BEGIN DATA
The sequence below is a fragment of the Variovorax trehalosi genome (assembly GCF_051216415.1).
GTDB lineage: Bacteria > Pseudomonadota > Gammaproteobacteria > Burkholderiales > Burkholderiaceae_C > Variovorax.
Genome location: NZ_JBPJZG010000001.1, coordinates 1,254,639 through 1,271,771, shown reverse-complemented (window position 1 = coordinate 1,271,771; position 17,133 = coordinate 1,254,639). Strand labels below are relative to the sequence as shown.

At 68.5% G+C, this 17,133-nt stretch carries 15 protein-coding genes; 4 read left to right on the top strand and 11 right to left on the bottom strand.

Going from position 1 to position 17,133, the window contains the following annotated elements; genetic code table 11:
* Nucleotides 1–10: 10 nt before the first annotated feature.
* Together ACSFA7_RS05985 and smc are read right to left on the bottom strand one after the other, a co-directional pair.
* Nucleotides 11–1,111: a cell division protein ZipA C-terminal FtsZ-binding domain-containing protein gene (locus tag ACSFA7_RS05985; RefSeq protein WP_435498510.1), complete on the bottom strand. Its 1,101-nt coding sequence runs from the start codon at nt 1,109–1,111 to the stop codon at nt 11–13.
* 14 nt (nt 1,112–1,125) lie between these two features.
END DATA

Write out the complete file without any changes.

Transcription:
The sequence below is a fragment of the Variovorax trehalosi genome (assembly GCF_051216415.1).
GTDB lineage: Bacteria > Pseudomonadota > Gammaproteobacteria > Burkholderiales > Burkholderiaceae_C > Variovorax.
Genome location: NZ_JBPJZG010000001.1, coordinates 1,254,639 through 1,271,771, shown reverse-complemented (window position 1 = coordinate 1,271,771; position 17,133 = coordinate 1,254,639). Strand labels below are relative to the sequence as shown.

At 68.5% G+C, this 17,133-nt stretch carries 15 protein-coding genes; 4 read left to right on the top strand and 11 right to left on the bottom strand.

Going from position 1 to position 17,133, the window contains the following annotated elements; genetic code table 11:
* Nucleotides 1–10: 10 nt before the first annotated feature.
* Together ACSFA7_RS05985 and smc are read right to left on the bottom strand one after the other, a co-directional pair.
* Nucleotides 11–1,111: a cell division protein ZipA C-terminal FtsZ-binding domain-containing protein gene (locus tag ACSFA7_RS05985; RefSeq protein WP_435498510.1), complete on the bottom strand. Its 1,101-nt coding sequence runs from the start codon at nt 1,109–1,111 to the stop codon at nt 11–13.
* 14 nt (nt 1,112–1,125) lie between these two features.